On March 15, 2014, the Illinois Green Party held a membership meeting. Paula gave the following talk at the social.
Membership Meeting Talk: 3/15/14
Thank you for asking me to speak at this meeting. I am undertaking my second attempt to save the world by running for Congress. This is a difficult task.
There are three main problems that Greens face in our quest, once we manage to get on the ballot. (Which, of course, is a major undertaking in itself).
One is getting the word out. We have little access to corporate media, which is where most people get their information. We don’t have enough people to go to every door and pass out leaflets. This leaves us with a whole lot of people who never hear our message.
The second problem is what happens when people do hear our message. Let me share a story from the last election. I have worked at the same place for 20 years. They know me there. Last election, one of my Republican co-workers earnestly shared with me her conversation with her sister, a Republican farmer, who listened to the debates and questioned my co-worker about my out-there views. My co-worker said that she told her, “The thing is, you only hear 2 points of view all of the time. Point A and Point B. But that is not the only range of opinions! There are people who think C and D”. I was so proud of her! 20 years of working with me hasn’t really turned her into a Green, but she does realize that corporate media and the corporate parties don’t cover all of our possibilities!
Noam Chomsky agrees with my co-worker. He points out “The smart way to keep people passive and obedient is to strictly limit the spectrum of acceptable opinion, but allow very lively debate within that spectrum – even encourage the more critical and dissident views. That gives people the sense that there’s free thinking going on, while all the time the presuppositions of the system are being reinforced by the limits put on the range of the debate.” And he points out that people learn “both” sides of the “debate”, so that soon mere soundbites suffice, and people can just loudly assert the slogans of their “side”, and everyone can follow them.
You know how this works: Should we attack Syria directly, or only fund the “rebels”? Should we torture terror suspects or just assassinate them from the air? Should we cut funds for education and services or cut teachers’ pensions? We hear these false “choices” every day. Then, along comes somebody like us. And we reject the premises that both A and B accept.
But it takes us so long to deconstruct the premise and explain our position that we don’t fit into a soundbite, and the slogans we come up with often sound bizarre to ordinary people conditioned to only hearing “A and B.”
Let’s take the issue of jobs, one of the most common components of the Democrat and Republican chants and slogans. I was invited to a debate at a right wing, Christian radio station out in the cornfields, last election. Only the Republican and I showed up. One of the questions was “How can the government help businesses create jobs?” The Republican went on and on about tax cuts and deregulation. You know the drill. I said, “the government shouldn’t be involved in helping businesses. That is interfering with the free market. The government should make sure that all citizens have access to an income, including providing work at a living wage, if the corporations aren’t capable of it.” While I did use the phrase “free market,” a familiar phrase to a Republican, I used it in a way that made his head spin! And the concept of government directly employing people, common in this country since FDR, is no longer part of the allowed discourse.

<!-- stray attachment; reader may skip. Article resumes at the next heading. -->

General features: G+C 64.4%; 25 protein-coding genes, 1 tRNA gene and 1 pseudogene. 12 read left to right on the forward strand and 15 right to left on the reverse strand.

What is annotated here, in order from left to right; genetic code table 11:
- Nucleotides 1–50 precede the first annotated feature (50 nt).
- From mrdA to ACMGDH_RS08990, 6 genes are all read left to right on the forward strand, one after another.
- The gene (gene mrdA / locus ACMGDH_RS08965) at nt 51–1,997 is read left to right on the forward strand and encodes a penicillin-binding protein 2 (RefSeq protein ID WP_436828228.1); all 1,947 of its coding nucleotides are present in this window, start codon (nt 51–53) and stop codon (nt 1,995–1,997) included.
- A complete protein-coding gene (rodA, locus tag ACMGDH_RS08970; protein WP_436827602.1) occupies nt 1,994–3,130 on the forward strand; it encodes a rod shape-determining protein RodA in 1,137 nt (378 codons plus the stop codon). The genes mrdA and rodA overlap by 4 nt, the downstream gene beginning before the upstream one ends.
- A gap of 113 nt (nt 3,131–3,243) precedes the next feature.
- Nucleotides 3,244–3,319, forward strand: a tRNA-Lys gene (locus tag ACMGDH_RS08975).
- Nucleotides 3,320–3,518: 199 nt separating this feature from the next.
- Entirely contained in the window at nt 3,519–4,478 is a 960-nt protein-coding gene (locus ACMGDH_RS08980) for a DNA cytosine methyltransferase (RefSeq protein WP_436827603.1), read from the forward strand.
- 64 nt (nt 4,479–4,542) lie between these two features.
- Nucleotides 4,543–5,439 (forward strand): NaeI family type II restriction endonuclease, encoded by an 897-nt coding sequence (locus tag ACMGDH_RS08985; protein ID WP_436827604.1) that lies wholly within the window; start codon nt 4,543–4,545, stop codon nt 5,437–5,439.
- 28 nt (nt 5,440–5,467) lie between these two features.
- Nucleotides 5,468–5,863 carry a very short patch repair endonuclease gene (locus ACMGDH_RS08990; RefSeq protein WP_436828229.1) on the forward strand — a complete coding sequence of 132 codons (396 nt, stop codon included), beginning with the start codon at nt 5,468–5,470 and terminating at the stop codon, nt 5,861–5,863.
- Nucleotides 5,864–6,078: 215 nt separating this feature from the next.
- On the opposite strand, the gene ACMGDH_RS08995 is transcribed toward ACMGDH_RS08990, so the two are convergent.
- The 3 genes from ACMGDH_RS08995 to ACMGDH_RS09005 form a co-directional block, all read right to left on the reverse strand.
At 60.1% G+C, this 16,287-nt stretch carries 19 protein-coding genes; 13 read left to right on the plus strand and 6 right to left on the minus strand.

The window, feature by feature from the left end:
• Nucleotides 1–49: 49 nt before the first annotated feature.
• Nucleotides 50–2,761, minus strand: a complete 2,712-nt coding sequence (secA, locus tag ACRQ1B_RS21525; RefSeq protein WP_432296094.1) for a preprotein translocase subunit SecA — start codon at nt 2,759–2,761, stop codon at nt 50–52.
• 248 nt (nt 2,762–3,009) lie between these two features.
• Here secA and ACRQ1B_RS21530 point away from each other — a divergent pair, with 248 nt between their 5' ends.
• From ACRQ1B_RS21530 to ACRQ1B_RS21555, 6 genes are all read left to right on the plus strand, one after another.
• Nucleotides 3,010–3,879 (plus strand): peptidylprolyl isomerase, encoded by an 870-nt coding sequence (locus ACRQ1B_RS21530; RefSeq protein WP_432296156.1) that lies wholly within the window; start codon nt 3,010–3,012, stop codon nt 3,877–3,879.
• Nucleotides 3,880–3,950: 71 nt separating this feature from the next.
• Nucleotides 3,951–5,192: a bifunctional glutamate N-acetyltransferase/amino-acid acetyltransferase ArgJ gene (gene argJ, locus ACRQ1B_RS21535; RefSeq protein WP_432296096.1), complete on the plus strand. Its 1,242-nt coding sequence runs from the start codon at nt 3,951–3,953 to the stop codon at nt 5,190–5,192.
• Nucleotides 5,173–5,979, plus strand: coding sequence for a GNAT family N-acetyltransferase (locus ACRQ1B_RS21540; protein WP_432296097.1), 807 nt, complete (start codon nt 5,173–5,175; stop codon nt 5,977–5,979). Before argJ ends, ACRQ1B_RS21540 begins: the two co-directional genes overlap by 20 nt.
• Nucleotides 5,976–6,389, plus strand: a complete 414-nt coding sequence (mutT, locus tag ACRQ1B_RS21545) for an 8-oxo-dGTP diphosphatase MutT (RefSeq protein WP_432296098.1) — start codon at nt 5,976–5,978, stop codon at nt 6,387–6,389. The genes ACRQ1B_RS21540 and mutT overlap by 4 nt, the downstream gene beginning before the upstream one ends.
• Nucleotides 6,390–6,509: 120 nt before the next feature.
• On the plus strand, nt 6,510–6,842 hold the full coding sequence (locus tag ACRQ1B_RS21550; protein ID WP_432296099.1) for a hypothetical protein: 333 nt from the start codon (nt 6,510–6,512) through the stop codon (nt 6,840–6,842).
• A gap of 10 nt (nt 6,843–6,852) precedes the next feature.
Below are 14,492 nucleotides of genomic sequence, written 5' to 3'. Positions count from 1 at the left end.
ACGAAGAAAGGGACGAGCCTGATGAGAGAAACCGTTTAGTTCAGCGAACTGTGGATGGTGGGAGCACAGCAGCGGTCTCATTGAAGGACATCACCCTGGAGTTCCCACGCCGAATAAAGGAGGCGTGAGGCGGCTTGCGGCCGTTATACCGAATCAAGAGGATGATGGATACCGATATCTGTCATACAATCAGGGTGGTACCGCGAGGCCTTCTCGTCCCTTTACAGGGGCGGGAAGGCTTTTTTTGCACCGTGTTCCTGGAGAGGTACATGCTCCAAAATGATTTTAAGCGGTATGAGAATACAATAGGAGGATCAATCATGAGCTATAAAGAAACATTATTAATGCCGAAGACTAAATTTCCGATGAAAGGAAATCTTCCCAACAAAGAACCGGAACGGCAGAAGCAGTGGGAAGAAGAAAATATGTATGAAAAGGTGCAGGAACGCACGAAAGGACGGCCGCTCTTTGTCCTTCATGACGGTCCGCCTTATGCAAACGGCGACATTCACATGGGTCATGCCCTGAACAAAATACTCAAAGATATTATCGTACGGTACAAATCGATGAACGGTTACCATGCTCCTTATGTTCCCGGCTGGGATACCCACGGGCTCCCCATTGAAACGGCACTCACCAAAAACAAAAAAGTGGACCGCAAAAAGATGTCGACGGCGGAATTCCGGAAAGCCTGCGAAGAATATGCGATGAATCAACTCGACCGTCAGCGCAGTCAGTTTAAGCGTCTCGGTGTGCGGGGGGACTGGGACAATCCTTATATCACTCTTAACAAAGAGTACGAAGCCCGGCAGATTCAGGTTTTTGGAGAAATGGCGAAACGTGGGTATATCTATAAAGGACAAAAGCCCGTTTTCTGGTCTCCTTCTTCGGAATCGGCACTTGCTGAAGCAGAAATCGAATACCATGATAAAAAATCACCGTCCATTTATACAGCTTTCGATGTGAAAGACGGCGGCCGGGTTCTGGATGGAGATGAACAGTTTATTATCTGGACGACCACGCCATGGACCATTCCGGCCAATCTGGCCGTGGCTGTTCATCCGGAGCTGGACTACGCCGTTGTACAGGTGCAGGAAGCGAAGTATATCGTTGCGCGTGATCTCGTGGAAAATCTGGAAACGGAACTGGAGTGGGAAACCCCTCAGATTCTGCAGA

I frequently bring up the Humphrey-Hawkins Full Employment Act of 1978, which mandates that if unemployment rises above 3%, and the “job creators” (or robber barons) can’t employ people, then the federal government should step in and employ people directly, doing socially necessary work. Most people have never heard of this law. Obama does not faithfully execute this law. It is up to us to extend the bounds of allowable debate.
General Electric, for instance, paid no income tax for years. This, according to current rhetoric, should have inspired them to “create jobs.” Instead, they laid off 34,000 workers. And Obama then put the CEO of General Electric, Jeffrey Immelt, in charge of his so-called Jobs Council.
The banking crime spree of the 1980s led to thousands of bankers going to prison for their crimes. But when Clinton/Gore came into office, they introduced a program called Reimagining Government. How did they imagine government? Pretty ineffectual, according to William Black, a former federal bank regulator, who has testified that he quit in disgust when Al Gore came and announced their new policy – they would no longer prosecute banking crimes. We can see from the ensuing banking crime spree that Obama imagines the same kind of crime-enabling government. Why is this not part of the public discourse? Only Greens can really reimagine government.